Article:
What LifeWorks can say about the UT slaying suspect

A student wears a black ribbon on her arm during a community gathering in honor of Haruka Weiser on the University of Texas at Austin campus on April 7, 2016. Photo by Shelby Tauber

The killing of Haruka Weiser last week was a tragedy in every way imaginable, and LifeWorks joins her friends and family in grief. We join our community in the struggle to understand why this happened, how it could have been prevented and how we can feel safe and whole again.

My intent in sharing our experience of last week's events is not to restate the information that is now public about the challenges faced by Meechiael Criner or to create excuses or sympathy for the accused, but rather to describe the role of our organization now and moving forward.

Late in the morning of April 4, Austin Police Department officers brought Meechiael to LifeWorks as a runaway. LifeWorks provides critical support for youth who are homeless, aging out of the foster care system or are young parents. Having an officer bring in a runaway to our shelter or to one of our counseling centers is part of our long-standing partnership with the Austin Police Department to support the safety and care of homeless youth in our community.

We engage youth in longer-term support to promote self-sufficiency. In each case, there is interaction with mental health professionals, appropriate screening, communication with Child Protective Services and a tight protocol of systems to ensure that we know the histories of the youth we serve.

On the night of April 7, officers arrived at LifeWorks' emergency shelter — a safe haven for youth who have suffered homelessness or abuse — to take Meechiael into custody. The officers handled the event with professionalism and sensitivity toward our youth and staff. The days that followed have been exceptionally difficult as we have tried to come to terms with the reality of a violent crime and the circumstances of the arrest. The publication of the shelter's address — and the ensuing media and public attention — have only escalated the struggle.

I have been asked repeatedly over the past few days "what I can say" about LifeWorks' involvement in these events and about the accused. Everything I've stated here is a matter of public record, and the circumstances of Meechiael's childhood will undoubtedly unfold in the public eye over time. If he is found guilty of this terrible crime, we will be left to debate whom is to be held responsible for his fate — himself alone, school bullies, foster care, parents? I hold no hope for an easy answer.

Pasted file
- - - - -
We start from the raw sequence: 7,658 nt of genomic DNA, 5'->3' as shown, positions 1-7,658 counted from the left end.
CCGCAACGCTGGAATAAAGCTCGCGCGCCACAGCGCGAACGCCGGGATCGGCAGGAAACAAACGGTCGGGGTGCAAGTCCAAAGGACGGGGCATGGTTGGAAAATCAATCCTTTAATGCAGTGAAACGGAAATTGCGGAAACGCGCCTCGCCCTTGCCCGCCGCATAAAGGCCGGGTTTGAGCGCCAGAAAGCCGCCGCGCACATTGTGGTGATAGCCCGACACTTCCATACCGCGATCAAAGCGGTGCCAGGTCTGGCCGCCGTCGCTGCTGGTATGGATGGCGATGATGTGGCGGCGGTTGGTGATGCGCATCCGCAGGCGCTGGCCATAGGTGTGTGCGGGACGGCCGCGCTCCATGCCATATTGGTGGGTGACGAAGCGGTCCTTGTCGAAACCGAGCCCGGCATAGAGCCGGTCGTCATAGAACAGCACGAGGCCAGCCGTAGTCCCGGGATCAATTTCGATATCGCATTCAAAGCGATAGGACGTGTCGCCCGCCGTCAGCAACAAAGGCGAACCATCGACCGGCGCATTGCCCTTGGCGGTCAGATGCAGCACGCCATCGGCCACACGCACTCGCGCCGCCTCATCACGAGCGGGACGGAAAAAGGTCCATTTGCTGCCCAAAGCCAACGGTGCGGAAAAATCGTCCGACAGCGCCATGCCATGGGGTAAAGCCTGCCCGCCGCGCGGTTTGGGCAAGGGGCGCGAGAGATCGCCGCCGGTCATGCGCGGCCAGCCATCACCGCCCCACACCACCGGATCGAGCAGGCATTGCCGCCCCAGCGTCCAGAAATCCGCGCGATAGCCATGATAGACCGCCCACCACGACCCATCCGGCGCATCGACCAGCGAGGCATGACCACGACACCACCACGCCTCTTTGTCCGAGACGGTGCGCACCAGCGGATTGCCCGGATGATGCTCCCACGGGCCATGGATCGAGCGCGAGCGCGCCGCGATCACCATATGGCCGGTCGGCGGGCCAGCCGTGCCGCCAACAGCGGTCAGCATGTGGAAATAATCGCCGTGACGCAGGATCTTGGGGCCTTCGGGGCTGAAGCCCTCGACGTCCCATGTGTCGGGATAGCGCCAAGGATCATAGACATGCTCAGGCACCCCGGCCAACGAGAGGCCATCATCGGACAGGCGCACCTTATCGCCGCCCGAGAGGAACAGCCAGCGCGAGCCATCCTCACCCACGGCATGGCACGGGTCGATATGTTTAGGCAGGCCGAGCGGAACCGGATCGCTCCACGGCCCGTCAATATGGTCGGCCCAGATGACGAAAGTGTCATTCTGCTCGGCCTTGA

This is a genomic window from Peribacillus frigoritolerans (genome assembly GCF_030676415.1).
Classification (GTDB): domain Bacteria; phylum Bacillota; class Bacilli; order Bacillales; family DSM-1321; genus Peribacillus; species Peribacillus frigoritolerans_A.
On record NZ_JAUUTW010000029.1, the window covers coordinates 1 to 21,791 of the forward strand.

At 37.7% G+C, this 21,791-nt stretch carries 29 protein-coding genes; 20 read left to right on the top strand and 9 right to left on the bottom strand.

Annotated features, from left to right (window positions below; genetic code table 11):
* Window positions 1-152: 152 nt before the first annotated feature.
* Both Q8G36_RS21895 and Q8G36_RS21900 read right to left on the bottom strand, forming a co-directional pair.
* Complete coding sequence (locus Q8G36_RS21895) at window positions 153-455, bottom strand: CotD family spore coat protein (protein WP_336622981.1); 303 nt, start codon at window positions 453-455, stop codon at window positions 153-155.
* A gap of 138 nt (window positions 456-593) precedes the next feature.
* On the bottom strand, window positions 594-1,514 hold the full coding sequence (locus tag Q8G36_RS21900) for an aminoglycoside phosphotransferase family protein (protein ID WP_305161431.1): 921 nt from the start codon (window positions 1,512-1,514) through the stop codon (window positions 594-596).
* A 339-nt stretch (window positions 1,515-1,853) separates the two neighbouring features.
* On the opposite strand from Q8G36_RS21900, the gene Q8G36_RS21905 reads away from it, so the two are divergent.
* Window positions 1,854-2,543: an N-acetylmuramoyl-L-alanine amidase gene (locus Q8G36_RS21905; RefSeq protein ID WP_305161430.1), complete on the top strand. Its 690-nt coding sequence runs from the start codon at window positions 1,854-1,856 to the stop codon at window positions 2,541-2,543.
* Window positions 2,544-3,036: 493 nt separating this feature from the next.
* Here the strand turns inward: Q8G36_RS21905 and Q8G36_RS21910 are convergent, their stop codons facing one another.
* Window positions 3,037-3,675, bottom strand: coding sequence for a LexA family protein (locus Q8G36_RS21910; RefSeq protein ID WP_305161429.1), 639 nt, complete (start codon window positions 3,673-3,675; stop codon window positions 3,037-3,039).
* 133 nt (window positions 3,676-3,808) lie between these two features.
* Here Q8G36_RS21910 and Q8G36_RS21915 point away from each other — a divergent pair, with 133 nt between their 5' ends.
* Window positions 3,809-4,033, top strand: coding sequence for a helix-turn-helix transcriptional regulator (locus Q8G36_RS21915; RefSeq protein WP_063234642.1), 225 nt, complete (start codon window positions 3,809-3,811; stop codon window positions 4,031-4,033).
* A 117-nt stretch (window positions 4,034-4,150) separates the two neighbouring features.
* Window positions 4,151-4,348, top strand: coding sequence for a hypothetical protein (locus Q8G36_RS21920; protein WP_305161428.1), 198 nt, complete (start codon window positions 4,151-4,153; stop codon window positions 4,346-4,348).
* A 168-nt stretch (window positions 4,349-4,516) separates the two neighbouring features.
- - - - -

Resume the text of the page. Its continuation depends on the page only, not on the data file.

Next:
There is nothing straightforward about the impact of abuse and trauma, but there are some things we do know. LifeWorks recently produced a white paper, "Vulnerabilities and Opportunities: Profiles of Foster and Non-Foster Youth Served by LifeWorks," that illustrates the unique needs and barriers experienced by the foster youth our organization serves. A few examples include:

  • A larger percentage of foster youth reported a history of depression, suicidal ideation, mental health hospitalization and attempted suicide, compared to other at-risk youth.
  • A significantly greater proportion of foster youth had been involved with the juvenile justice system.
  • The average household income among foster youth was significantly lower ($209/month versus $1,006/month) than other vulnerable youth.
  • Housing situations for foster youth tended to be more unstable, with a greater proportion residing in emergency shelters or staying temporarily with friends.

These findings, among many others explored in the white paper, help explain vulnerability, but they do not diminish accountability. They point to actions we can take to ensure the health and safety of our youth, including child abuse prevention, mental health services, parenting support and safe and affordable housing. They also point to the need for our entire community to remain focused on eliminating abuse and its tragic consequences.

At LifeWorks, we try to establish self-sufficiency for youth facing terrible challenges through safe housing, mental health services and educational and workforce training. If we, and community-wide efforts, succeed, then we will break generational cycles of abuse. Last weekend, a brave and heartbroken co-worker reminded me that after the anguish of the past week, now is the time for us to stand tall and do our work. There has never — never — been a greater need.

As LifeWorks moves forward, we remain resolute in our commitment to our youth, our community partners — including Child Protective Services and the Austin Police Department — and everyone who grieves the loss of Haruka Weiser.

Susan McDowell

Executive director, LifeWorks